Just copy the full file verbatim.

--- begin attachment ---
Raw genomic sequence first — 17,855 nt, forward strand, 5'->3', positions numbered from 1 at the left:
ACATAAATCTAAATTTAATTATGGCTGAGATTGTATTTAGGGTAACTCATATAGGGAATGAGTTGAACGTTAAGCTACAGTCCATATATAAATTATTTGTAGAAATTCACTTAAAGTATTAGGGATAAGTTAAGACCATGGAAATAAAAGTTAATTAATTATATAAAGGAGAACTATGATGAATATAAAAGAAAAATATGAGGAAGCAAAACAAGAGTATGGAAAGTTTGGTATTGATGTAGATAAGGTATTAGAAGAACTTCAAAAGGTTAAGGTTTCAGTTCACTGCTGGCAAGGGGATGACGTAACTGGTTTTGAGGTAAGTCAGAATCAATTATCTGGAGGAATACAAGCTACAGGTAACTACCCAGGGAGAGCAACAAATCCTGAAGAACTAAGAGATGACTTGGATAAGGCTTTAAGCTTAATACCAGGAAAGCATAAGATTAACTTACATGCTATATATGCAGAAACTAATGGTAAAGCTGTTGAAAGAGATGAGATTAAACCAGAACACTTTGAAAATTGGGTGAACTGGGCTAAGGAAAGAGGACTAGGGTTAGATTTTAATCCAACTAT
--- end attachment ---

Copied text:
Raw genomic sequence first — 17,855 nt, forward strand, 5'->3', positions numbered from 1 at the left:
ACATAAATCTAAATTTAATTATGGCTGAGATTGTATTTAGGGTAACTCATATAGGGAATGAGTTGAACGTTAAGCTACAGTCCATATATAAATTATTTGTAGAAATTCACTTAAAGTATTAGGGATAAGTTAAGACCATGGAAATAAAAGTTAATTAATTATATAAAGGAGAACTATGATGAATATAAAAGAAAAATATGAGGAAGCAAAACAAGAGTATGGAAAGTTTGGTATTGATGTAGATAAGGTATTAGAAGAACTTCAAAAGGTTAAGGTTTCAGTTCACTGCTGGCAAGGGGATGACGTAACTGGTTTTGAGGTAAGTCAGAATCAATTATCTGGAGGAATACAAGCTACAGGTAACTACCCAGGGAGAGCAACAAATCCTGAAGAACTAAGAGATGACTTGGATAAGGCTTTAAGCTTAATACCAGGAAAGCATAAGATTAACTTACATGCTATATATGCAGAAACTAATGGTAAAGCTGTTGAAAGAGATGAGATTAAACCAGAACACTTTGAAAATTGGGTGAACTGGGCTAAGGAAAGAGGACTAGGGTTAGATTTTAATCCAACTAT